- There are a number of useful resources from the Smithsonian and the National Museum of American History, including:
- The Smithsonian Learning Lab,(Open external link) which features a collection of Hispanic Heritage Month learning resources
- Lessons on the history of Latinos in baseball called ¡Pleibol!(Open external link) which is accompanied by an online exhibition(Open external link) that was previously featured in the National History Museum.
- Learning modules from the Smithsonian’s History Explorer, including A Nation of Immigrants: Latino Stories(Open external link) (grades 9-12), Latino Family Stories Through Art(Open external link) (grades 4-8), the Bracero History Archive(Open external link) (grades 6-12), and much more.
- Students can read the stories of immigrants from Mexico, Cuba, and other Latin American countries, and view objects related to the journey to America with America on the Move: Latino Stories,(Open external link) lessons from the Smithsonian Museum of American History. Students can also learn about the experiences of workers in the mid-twentieth century Bracero guest worker program.
- Teaching for Change, who host Teach Central America Week,(Open external link) have provided resources to use in the classroom during their initiative, and beyond.
- Explore digital teaching and learning resources from the Smithsonian’s National Museum of the American Latino.(Open external link)
- Also from Learning for Justice, learn about the how the history of school segregation impacted Latino communities in the United States by exploring primary sources from the seminal Supreme Court case Mendez v. Westminster School District, often considered a precursor to Brown v. Board of Education of Topeka, with their toolkit called “Why Mendez Still Matters.”(Open external link)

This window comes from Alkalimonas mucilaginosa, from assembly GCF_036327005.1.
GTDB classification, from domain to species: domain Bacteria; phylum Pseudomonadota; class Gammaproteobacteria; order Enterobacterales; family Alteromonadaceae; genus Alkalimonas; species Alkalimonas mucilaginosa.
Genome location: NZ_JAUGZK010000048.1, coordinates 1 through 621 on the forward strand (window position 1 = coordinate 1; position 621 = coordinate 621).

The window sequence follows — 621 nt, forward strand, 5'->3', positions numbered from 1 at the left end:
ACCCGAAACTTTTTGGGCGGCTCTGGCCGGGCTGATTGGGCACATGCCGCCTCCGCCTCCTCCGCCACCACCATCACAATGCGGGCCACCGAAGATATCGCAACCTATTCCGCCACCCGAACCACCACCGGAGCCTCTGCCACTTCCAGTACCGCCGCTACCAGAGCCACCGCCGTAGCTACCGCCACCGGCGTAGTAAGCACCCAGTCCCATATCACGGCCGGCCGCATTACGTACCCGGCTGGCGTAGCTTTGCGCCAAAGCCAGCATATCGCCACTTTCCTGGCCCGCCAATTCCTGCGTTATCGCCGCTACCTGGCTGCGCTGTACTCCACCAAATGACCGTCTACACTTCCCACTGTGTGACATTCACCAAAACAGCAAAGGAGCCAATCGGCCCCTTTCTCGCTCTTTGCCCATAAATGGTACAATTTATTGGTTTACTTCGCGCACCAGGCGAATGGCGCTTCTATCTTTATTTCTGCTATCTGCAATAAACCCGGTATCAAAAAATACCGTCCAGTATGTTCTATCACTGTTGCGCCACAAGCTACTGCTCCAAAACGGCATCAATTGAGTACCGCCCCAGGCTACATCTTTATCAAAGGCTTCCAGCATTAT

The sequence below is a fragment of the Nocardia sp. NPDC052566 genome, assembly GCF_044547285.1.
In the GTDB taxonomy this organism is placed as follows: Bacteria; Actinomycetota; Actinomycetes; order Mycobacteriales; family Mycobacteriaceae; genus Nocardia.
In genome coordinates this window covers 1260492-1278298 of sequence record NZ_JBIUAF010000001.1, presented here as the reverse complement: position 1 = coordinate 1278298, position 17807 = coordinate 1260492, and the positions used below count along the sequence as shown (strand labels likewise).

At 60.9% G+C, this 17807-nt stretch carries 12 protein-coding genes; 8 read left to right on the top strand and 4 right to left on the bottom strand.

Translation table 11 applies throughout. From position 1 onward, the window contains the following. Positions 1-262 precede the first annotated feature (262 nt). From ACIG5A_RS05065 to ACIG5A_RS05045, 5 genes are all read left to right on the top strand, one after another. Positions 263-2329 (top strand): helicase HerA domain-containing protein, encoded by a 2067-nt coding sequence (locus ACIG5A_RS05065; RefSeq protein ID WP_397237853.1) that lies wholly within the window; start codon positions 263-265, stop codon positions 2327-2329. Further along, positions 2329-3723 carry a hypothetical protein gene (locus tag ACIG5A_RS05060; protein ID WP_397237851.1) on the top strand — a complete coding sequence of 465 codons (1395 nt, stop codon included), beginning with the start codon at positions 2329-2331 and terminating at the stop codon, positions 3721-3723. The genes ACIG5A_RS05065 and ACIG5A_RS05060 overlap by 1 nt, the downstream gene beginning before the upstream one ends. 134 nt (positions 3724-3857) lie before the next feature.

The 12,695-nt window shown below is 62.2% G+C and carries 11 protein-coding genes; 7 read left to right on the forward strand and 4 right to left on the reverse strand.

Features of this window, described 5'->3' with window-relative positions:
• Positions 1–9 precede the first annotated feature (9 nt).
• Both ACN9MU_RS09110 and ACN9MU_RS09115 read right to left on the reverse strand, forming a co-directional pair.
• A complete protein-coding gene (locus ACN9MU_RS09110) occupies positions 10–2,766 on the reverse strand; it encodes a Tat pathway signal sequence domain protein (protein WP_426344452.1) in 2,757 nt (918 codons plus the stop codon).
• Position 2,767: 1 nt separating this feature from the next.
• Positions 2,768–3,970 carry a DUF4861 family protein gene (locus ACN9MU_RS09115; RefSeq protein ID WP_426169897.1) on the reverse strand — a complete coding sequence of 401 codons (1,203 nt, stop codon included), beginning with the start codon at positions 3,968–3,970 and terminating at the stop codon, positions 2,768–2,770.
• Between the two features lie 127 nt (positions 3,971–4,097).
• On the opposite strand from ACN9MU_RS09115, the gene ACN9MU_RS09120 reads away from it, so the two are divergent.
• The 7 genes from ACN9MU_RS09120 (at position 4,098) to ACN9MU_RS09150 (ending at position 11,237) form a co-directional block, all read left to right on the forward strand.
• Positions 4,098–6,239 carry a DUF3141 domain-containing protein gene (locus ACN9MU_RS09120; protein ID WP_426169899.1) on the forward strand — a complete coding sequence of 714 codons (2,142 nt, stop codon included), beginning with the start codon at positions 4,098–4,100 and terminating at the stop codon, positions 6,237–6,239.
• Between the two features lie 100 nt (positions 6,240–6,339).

- Students can further engage with the Mendez case with a reenactment activity(Open external link)available on the United States Federal Courts’ website.
- Access a range of relevant K–12 lesson plans from the National Endowment for the Humanities(Open external link) on history, literature, culture, and more.
- PBS(Open external link) invites teachers and students of all grade levels to explore the history, people and issues chronicled in their series, Latino Americans, through a collection of lesson plans, videos and classroom resources based on the documentary.(Open external link)
- Embrace this year’s Hispanic Heritage Month theme by watching the short film “Bibi”(Open external link)alongside the accompanying learning guides from Learning for Justice on the topic of intersectionality.
- Explore a wide range of teaching resources from Facing History & Ourselves(Open external link) about Latinx history, art, and culture.
- For more information about Hispanic and Latino music, the New York Times Learning Network(Open external link) has several lessons on reggaeton, Cuban music, and the musical legend Selena.
- Teach about the Young Lords Movement(Open external link) in New York City with materials from the Museum of the City of New York.
- El Museo del Barrio has several resource guides(Open external link) available for educators to use, in addition to video and audio resources available on their website.
- The National Park Service’s American Latino Heritage Theme Study,(Open external link) available in both Spanish and English, explores Latino history and culture with essays and other resources that reflect Latino American experiences across different eras, topics, and regions throughout the United States. For more NPS resources, check out their Hispanic Heritage Month page,(Open external link) along with Telling All Americans’ Stories: American Latino Heritage,(Open external link) also available on their website.
- Students can learn more about Hispanic Americans in Congress(Open external link) with resources from the U.S. House of Representatives Archives.
- Students can access National Archives records(Open external link) related to Hispanic and Latino Heritage online to research a wide range of topics with primary sources.